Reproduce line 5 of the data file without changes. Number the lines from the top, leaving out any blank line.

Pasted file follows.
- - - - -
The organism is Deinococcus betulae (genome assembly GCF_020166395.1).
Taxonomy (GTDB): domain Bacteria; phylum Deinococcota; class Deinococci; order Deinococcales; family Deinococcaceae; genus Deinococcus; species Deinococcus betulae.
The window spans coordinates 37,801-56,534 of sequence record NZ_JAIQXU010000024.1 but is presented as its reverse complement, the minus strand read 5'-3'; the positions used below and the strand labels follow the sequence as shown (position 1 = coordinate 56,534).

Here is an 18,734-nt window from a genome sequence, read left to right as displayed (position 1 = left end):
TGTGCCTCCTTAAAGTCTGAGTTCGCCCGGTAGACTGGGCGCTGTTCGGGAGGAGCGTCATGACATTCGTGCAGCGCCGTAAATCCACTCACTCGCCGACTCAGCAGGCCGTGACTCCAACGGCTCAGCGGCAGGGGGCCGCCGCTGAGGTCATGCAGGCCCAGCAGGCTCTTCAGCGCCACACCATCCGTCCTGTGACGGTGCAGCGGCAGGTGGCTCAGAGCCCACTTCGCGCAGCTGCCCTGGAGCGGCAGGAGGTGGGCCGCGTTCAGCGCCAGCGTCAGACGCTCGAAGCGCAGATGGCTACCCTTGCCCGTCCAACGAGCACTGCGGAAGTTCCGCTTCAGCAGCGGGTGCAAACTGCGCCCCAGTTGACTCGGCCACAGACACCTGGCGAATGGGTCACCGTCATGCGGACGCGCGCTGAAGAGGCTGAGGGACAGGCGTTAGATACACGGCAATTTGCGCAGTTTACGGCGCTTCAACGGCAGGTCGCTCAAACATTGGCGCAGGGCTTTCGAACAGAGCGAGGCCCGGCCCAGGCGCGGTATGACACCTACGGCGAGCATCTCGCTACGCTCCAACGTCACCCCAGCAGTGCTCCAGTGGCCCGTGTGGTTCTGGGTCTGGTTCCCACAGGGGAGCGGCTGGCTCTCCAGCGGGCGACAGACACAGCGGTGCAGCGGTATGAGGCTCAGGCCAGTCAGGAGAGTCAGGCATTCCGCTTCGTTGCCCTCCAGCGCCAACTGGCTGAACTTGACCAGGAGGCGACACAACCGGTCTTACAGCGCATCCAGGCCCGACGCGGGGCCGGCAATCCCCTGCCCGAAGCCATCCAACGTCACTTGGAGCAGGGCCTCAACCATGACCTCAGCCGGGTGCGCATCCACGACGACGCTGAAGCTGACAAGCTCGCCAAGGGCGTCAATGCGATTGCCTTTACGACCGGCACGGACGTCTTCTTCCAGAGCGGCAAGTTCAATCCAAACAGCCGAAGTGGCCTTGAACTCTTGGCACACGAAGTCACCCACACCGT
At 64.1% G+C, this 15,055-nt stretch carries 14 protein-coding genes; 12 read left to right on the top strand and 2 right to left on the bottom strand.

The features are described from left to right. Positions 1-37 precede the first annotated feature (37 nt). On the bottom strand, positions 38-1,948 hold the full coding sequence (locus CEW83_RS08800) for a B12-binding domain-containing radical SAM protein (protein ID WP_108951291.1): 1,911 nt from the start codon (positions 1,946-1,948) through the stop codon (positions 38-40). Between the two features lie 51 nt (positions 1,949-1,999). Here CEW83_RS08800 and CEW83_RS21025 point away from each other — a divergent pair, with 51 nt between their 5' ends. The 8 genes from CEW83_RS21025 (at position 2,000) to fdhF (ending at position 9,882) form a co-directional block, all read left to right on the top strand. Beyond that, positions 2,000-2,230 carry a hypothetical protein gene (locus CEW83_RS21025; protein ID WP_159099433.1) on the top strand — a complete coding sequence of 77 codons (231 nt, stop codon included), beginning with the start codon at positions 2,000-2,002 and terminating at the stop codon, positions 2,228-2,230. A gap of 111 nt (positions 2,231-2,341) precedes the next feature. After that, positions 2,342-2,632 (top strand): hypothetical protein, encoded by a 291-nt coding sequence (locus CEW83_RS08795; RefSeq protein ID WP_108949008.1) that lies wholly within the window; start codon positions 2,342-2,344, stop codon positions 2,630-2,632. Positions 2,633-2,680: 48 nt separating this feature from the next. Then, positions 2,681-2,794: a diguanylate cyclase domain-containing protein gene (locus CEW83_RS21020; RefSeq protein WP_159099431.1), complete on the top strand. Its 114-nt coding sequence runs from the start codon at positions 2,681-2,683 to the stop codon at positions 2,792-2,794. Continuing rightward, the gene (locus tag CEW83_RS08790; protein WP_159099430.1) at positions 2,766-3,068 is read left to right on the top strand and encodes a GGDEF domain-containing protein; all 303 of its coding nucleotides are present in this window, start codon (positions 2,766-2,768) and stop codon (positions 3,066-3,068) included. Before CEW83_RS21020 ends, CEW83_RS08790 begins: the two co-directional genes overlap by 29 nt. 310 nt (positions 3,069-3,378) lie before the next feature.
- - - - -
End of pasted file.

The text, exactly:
TGTGCCTCCTTAAAGTCTGAGTTCGCCCGGTAGACTGGGCGCTGTTCGGGAGGAGCGTCATGACATTCGTGCAGCGCCGTAAATCCACTCACTCGCCGACTCAGCAGGCCGTGACTCCAACGGCTCAGCGGCAGGGGGCCGCCGCTGAGGTCATGCAGGCCCAGCAGGCTCTTCAGCGCCACACCATCCGTCCTGTGACGGTGCAGCGGCAGGTGGCTCAGAGCCCACTTCGCGCAGCTGCCCTGGAGCGGCAGGAGGTGGGCCGCGTTCAGCGCCAGCGTCAGACGCTCGAAGCGCAGATGGCTACCCTTGCCCGTCCAACGAGCACTGCGGAAGTTCCGCTTCAGCAGCGGGTGCAAACTGCGCCCCAGTTGACTCGGCCACAGACACCTGGCGAATGGGTCACCGTCATGCGGACGCGCGCTGAAGAGGCTGAGGGACAGGCGTTAGATACACGGCAATTTGCGCAGTTTACGGCGCTTCAACGGCAGGTCGCTCAAACATTGGCGCAGGGCTTTCGAACAGAGCGAGGCCCGGCCCAGGCGCGGTATGACACCTACGGCGAGCATCTCGCTACGCTCCAACGTCACCCCAGCAGTGCTCCAGTGGCCCGTGTGGTTCTGGGTCTGGTTCCCACAGGGGAGCGGCTGGCTCTCCAGCGGGCGACAGACACAGCGGTGCAGCGGTATGAGGCTCAGGCCAGTCAGGAGAGTCAGGCATTCCGCTTCGTTGCCCTCCAGCGCCAACTGGCTGAACTTGACCAGGAGGCGACACAACCGGTCTTACAGCGCATCCAGGCCCGACGCGGGGCCGGCAATCCCCTGCCCGAAGCCATCCAACGTCACTTGGAGCAGGGCCTCAACCATGACCTCAGCCGGGTGCGCATCCACGACGACGCTGAAGCTGACAAGCTCGCCAAGGGCGTCAATGCGATTGCCTTTACGACCGGCACGGACGTCTTCTTCCAGAGCGGCAAGTTCAATCCAAACAGCCGAAGTGGCCTTGAACTCTTGGCACACGAAGTCACCCACACCGT